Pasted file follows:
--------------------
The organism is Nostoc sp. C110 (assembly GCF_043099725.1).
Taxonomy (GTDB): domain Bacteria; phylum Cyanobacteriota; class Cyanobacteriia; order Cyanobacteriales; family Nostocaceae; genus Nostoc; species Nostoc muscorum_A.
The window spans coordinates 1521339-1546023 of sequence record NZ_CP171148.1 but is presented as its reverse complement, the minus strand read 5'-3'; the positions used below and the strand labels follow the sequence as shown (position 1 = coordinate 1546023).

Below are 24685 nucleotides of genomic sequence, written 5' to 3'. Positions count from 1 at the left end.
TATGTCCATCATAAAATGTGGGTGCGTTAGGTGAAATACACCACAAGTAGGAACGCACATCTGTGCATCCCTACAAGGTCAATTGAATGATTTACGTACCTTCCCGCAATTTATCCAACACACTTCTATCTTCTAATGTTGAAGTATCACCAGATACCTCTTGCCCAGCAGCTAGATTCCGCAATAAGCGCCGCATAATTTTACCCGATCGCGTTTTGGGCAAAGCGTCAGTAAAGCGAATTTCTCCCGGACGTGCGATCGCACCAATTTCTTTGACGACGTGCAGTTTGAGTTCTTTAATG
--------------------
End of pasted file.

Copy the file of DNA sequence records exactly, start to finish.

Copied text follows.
The organism is Nostoc sp. C110 (assembly GCF_043099725.1).
Taxonomy (GTDB): domain Bacteria; phylum Cyanobacteriota; class Cyanobacteriia; order Cyanobacteriales; family Nostocaceae; genus Nostoc; species Nostoc muscorum_A.
The window spans coordinates 1521339-1546023 of sequence record NZ_CP171148.1 but is presented as its reverse complement, the minus strand read 5'-3'; the positions used below and the strand labels follow the sequence as shown (position 1 = coordinate 1546023).

Below are 24685 nucleotides of genomic sequence, written 5' to 3'. Positions count from 1 at the left end.
TATGTCCATCATAAAATGTGGGTGCGTTAGGTGAAATACACCACAAGTAGGAACGCACATCTGTGCATCCCTACAAGGTCAATTGAATGATTTACGTACCTTCCCGCAATTTATCCAACACACTTCTATCTTCTAATGTTGAAGTATCACCAGATACCTCTTGCCCAGCAGCTAGATTCCGCAATAAGCGCCGCATAATTTTACCCGATCGCGTTTTGGGCAAAGCGTCAGTAAAGCGAATTTCTCCCGGACGTGCGATCGCACCAATTTCTTTGACGACGTGCAGTTTGAGTTCTTTAATG